LD with a special emphasis on reading disorders

LD with a special emphasis on reading disorders - SPECIAL...

Info icon This preview shows pages 1–13. Sign up to view the full content.

View Full Document Right Arrow Icon
Image of page 1

Info icon This preview has intentionally blurred sections. Sign up to view the full version.

View Full Document Right Arrow Icon
Image of page 2
Image of page 3

Info icon This preview has intentionally blurred sections. Sign up to view the full version.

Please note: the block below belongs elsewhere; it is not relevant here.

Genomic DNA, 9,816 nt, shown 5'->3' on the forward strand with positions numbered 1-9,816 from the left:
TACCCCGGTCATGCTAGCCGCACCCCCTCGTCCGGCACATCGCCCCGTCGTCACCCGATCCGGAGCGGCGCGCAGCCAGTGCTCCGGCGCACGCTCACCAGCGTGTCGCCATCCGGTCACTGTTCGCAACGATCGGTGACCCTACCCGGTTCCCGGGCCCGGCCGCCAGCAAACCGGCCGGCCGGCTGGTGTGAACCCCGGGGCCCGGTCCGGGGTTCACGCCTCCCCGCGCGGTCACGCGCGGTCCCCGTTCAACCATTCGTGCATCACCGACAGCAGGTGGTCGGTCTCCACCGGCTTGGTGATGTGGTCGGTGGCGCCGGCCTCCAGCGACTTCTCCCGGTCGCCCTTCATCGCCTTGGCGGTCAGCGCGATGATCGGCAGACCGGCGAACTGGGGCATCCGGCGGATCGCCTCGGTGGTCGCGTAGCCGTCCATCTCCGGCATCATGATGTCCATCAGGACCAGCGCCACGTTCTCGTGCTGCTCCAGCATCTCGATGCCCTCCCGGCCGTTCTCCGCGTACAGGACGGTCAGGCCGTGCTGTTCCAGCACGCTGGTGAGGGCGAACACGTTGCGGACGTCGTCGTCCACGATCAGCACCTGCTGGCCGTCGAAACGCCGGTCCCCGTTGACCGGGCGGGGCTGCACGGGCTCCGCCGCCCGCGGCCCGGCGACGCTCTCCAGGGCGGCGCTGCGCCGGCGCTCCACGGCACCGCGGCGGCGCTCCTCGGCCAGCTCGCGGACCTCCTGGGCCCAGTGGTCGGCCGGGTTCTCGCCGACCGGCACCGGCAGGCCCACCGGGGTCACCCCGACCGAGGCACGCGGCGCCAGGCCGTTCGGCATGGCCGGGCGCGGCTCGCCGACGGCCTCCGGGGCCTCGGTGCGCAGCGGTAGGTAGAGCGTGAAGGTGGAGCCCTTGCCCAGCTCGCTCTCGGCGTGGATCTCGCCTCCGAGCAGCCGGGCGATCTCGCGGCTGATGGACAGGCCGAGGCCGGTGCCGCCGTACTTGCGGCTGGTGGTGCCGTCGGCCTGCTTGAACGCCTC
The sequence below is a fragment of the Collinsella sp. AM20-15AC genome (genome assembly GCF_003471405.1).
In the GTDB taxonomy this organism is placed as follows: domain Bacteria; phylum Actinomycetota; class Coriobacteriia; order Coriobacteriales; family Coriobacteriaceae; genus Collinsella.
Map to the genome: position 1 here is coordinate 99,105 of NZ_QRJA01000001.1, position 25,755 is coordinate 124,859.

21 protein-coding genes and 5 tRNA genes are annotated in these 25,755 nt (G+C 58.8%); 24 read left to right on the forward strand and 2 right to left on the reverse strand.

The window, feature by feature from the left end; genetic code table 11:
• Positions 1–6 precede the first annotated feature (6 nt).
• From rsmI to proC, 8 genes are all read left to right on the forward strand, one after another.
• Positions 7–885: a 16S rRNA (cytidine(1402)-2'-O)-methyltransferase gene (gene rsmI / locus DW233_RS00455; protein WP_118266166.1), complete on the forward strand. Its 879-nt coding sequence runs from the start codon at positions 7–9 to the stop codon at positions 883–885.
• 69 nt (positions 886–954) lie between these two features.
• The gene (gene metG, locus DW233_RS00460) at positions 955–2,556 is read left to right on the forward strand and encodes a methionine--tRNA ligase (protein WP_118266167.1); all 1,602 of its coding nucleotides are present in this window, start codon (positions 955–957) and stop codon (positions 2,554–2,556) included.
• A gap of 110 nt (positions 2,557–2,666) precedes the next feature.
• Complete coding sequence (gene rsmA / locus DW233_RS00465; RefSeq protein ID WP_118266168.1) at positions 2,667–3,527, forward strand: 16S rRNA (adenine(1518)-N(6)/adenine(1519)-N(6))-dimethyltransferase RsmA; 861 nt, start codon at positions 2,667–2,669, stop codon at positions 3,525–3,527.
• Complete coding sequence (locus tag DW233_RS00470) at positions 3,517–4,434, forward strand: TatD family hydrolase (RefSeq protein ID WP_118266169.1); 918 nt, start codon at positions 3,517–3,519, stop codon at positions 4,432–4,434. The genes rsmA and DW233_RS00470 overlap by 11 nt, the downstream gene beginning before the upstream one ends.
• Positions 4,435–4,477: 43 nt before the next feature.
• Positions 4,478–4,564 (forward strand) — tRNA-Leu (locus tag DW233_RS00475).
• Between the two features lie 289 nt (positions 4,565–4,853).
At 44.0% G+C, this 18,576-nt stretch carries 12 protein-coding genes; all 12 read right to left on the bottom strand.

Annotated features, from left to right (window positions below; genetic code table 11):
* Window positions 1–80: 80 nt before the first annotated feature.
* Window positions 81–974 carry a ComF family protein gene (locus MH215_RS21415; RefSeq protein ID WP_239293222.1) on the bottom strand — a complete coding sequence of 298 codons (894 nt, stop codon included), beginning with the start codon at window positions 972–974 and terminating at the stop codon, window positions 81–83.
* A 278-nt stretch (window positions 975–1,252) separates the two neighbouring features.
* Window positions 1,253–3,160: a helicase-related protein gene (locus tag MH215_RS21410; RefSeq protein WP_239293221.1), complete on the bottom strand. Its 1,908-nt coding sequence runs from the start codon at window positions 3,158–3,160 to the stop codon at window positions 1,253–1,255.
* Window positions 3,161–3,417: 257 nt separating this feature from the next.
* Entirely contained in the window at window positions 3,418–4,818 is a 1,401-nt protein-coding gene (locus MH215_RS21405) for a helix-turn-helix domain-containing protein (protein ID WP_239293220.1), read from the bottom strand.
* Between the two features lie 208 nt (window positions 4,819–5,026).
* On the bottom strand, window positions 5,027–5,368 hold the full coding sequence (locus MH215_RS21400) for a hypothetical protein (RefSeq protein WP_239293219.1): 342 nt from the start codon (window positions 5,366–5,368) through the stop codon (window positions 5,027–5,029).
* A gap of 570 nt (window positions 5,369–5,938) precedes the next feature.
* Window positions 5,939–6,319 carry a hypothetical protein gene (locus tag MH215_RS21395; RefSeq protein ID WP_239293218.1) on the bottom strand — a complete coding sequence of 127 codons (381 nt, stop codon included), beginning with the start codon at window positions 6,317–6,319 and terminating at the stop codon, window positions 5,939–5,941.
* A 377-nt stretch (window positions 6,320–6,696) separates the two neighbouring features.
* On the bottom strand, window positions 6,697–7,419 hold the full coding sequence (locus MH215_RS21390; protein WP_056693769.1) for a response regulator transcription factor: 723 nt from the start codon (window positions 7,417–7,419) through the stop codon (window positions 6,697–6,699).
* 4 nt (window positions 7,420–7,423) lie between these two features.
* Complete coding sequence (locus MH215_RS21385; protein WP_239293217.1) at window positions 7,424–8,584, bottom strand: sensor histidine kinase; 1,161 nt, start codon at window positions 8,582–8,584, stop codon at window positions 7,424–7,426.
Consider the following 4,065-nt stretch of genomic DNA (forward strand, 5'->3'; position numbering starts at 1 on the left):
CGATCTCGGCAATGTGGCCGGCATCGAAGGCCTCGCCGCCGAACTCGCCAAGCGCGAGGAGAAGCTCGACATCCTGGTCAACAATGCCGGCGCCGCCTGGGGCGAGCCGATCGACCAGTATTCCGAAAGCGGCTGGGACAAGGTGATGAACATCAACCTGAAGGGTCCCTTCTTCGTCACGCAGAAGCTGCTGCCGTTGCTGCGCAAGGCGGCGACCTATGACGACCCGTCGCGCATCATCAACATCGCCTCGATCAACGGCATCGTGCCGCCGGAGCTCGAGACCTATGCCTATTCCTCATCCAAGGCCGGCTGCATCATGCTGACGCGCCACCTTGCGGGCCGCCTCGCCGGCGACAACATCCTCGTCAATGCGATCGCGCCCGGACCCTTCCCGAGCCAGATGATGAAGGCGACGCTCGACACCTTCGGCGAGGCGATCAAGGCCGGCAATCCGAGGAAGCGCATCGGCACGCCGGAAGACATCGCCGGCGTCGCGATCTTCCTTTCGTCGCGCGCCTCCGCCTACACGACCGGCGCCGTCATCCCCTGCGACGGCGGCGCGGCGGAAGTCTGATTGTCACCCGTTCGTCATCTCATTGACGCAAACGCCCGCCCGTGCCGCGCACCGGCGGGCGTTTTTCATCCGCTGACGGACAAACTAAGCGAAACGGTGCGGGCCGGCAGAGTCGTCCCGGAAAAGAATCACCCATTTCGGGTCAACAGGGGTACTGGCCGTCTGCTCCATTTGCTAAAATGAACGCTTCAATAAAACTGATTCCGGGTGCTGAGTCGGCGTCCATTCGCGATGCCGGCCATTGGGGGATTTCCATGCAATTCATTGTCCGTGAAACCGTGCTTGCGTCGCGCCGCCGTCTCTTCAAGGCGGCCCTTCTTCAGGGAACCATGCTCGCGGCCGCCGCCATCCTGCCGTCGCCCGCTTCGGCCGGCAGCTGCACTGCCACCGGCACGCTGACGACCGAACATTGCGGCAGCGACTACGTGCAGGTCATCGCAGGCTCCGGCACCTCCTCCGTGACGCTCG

View Full Document Right Arrow Icon
Image of page 4
Image of page 5

Info icon This preview has intentionally blurred sections. Sign up to view the full version.

View Full Document Right Arrow Icon
Image of page 6
Image of page 7

Info icon This preview has intentionally blurred sections. Sign up to view the full version.

View Full Document Right Arrow Icon
Image of page 8
Image of page 9

Info icon This preview has intentionally blurred sections. Sign up to view the full version.

View Full Document Right Arrow Icon
Image of page 10
Image of page 11

Info icon This preview has intentionally blurred sections. Sign up to view the full version.

View Full Document Right Arrow Icon
Image of page 12
Image of page 13
This is the end of the preview. Sign up to access the rest of the document.